Pay special attention to the harassment section of your handbook. Clearly define what is and isn’t harassment, what your procedure is for reporting harassment and how you will discipline offenders. It shows you care about employee safety, and it protects you in the event legal issues arise.

Reason #7: Protects company against employee claims. Without policies or processes to document and manage improvement or discipline, it’s often your word against the employee’s in a court of law. Having your policies clearly outlined — including how you document and discipline — means you have an extra layer of protection should an employee claim escalate.

What to Include

Now that you understand how employee handbooks benefit your business, the next step is creating one. Here’s what you should include in yours:

  • Your mission: Stating your company’s priorities defines the desired culture and behavior you expect from employees.
  • Required notices: Include all notifications you are required (or highly recommended) to put in writing, such as equal opportunity employment (EEO) and anti-harassment, as well as those pertaining to your state, such as drug-free and/or non-smoking workplace.
  • Core policies: At a minimum, include policies on at-will employment, attendance, harassment and basic conduct. Include specific policies for your industry or specific rules you want to enforce.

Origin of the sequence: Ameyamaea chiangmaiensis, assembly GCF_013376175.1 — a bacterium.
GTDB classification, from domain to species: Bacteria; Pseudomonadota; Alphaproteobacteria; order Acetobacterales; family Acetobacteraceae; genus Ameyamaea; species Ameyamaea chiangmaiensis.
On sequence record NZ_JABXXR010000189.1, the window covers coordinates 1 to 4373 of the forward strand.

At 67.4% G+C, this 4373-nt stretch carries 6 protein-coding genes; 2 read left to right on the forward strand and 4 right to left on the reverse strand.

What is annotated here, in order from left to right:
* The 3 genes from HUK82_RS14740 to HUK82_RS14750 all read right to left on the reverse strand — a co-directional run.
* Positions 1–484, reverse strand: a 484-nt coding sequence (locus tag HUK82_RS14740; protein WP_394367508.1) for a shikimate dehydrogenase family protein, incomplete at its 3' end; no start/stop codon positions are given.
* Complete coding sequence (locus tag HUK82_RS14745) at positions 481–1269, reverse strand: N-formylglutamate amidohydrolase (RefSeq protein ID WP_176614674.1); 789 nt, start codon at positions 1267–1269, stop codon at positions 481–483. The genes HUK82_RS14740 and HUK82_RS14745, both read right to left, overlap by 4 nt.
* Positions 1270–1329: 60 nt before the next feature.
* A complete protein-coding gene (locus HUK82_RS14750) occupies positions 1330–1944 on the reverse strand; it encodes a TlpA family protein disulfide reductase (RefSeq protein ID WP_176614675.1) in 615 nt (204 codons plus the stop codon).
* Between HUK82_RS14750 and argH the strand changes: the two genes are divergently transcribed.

• Work information: Basic information on time and pay should be covered. Payroll schedules, normal working hours for full-time employees, rules for part-time employees and approval processes for overtime pay for covered employees, for example, are all appropriate policies.
  • Benefits: Explain rules related to employee benefits, such as paid time off or unpaid leave. Include details on your time-off request procedure, as well. For benefits run by outside providers (insurance plans, for example), list the provider and how the employee can get official plan documents.
  • Discipline: Outline the types of unacceptable conduct – violence, theft or repeated performance problems, for example – that can get employees in trouble, along with your company’s basic disciplinary process.

You Don’t Have to Fly Solo

This may sound like a lot of work, but it doesn’t have to be. The web-based Company Policies Smart App provides recommended policies for businesses to implement based on federal and state laws. Each policy is attorney-approved and editable, so you can add specific details and make changes that pertain to your business. Just as important, you can view when employees have read and acknowledged your policies.

Key Takeaways
  • Employee handbooks provide a roadmap for success—for managers, employees and you.
  • Clearly stated policies help employees understand what you expect of them and what the consequences are should they break any or your stated rules.
  • Managers find comfort in knowing a system exists to help them hold employees accountable.
  • The right policies and procedures send a message to employees that you care about creating a safe work environment.
  • Including the basics helps you protect your business from future legal issues, should they arise.